I have long argued that poetry, in the rarified notion of poetry has been dead for a while. Adorno wasn’t right, but his question was pointed – how can you write poetry after Auschwitz? I think Dissanayake nailed it when she said that Art is a way of saying (this) is Special, and whatever it is requires special attention. So, from this we can see that paint on a surface isn’t just colouring, it’s a Painting. A lump of toasted clay isn’t just a lump, it’s Sculpture. And a collection of words isn’t just text, it’s Poetry. It’s something “else”. So, when we have the Holocaust, it is hard to maintain a sense of the poetic, and I would argue, poetry has suffered greatly since the war.
However, people need “meaning” in their lives, and in a secular society, they turn to the Aesthetic to do the job that religion previously provided. Art wasn’t designed for that heavy burden – it was just a way of focusing attention. So it failed at that, and the proof is the collapse of contemporary art into the quivering heap of marketing and bluff it has largely (but not entirely) become. But the inner search and striving continues, so people look at the things around them and derive meaning. And that is how popular music lyrics took on the mantle of the Poetic. I would suggest Leonard Cohen and David Sylvian are prime examples of this as well.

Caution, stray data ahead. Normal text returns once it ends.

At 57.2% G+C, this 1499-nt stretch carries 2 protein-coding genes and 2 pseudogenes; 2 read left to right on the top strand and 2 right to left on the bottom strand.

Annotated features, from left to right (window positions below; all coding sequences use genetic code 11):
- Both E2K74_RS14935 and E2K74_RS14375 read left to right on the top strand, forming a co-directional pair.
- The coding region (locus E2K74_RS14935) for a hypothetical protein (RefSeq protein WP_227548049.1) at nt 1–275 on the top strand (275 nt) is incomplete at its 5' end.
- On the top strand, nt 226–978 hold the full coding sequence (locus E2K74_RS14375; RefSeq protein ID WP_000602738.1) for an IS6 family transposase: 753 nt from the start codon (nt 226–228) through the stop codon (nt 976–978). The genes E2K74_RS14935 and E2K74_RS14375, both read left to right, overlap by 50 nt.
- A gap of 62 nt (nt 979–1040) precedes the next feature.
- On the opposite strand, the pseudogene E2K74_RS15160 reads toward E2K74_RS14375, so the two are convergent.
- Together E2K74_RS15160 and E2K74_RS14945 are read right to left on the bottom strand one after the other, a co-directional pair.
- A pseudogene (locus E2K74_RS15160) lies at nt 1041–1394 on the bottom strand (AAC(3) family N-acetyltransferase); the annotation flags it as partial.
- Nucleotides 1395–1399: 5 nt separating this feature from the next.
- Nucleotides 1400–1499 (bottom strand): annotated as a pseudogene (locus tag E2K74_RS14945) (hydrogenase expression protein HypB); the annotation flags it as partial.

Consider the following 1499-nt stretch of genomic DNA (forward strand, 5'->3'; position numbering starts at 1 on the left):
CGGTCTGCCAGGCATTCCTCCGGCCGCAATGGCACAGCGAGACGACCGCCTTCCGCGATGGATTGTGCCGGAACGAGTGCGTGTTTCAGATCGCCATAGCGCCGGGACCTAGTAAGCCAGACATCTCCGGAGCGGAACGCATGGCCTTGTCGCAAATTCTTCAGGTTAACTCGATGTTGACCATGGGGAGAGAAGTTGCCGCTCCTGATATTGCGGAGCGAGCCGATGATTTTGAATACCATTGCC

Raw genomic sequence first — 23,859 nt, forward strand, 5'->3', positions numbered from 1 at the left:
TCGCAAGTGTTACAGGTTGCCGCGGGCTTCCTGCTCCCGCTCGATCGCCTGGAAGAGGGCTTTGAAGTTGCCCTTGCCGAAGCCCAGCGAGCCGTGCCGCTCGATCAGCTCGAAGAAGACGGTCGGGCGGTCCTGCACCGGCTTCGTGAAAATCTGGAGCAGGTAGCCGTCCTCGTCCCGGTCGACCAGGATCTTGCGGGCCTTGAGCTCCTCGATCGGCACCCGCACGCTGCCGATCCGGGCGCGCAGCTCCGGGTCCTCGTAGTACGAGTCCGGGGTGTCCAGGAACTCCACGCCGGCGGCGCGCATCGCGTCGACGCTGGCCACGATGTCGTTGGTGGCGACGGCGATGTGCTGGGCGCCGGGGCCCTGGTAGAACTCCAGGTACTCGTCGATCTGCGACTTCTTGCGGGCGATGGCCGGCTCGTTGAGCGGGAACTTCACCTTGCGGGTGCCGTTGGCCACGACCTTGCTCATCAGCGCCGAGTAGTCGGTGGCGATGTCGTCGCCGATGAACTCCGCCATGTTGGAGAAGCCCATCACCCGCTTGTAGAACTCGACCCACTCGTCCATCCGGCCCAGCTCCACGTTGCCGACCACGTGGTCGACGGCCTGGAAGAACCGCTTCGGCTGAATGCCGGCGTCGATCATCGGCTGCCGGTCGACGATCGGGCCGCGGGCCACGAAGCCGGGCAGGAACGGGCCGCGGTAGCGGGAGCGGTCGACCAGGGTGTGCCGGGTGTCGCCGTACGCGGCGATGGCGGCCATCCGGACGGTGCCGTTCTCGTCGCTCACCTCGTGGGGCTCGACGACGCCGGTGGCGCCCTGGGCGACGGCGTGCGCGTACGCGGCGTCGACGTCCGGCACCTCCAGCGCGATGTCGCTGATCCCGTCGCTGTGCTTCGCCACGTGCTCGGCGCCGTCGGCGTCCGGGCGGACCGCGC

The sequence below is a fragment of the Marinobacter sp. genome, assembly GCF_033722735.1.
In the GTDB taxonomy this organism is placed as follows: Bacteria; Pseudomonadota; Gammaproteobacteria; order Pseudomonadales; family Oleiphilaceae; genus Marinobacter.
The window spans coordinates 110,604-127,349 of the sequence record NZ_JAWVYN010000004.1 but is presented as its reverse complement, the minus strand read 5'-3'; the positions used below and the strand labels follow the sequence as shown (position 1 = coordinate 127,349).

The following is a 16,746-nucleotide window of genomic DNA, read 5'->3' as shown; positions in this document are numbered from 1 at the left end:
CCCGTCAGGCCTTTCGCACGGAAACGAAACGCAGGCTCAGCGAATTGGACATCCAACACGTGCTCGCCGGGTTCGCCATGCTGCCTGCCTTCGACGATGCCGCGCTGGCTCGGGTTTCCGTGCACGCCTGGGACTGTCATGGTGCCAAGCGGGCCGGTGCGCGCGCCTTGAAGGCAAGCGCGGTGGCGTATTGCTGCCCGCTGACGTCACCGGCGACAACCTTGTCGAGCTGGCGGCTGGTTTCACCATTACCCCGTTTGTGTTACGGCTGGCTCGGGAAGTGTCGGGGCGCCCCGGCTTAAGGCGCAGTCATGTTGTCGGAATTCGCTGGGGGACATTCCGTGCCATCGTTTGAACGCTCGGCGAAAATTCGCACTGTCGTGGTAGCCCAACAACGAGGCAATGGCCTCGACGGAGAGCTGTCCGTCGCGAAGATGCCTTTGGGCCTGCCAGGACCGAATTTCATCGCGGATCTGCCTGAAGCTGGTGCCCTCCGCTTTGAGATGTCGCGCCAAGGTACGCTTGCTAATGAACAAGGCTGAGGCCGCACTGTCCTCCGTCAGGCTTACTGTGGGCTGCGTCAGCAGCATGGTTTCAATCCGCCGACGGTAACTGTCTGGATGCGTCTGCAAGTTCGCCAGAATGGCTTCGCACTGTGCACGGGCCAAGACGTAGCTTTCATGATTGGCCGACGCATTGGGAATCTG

When Byron walked into a party, people would hush (OMG! It’s it’s BYRON! He’s a POET!!!!) Now saying you’re a poet will get you a cup of coffee if you have $2. No one cares. But people do care about the soundtracks to their lives, and the words they live by are the lyrics to those songs….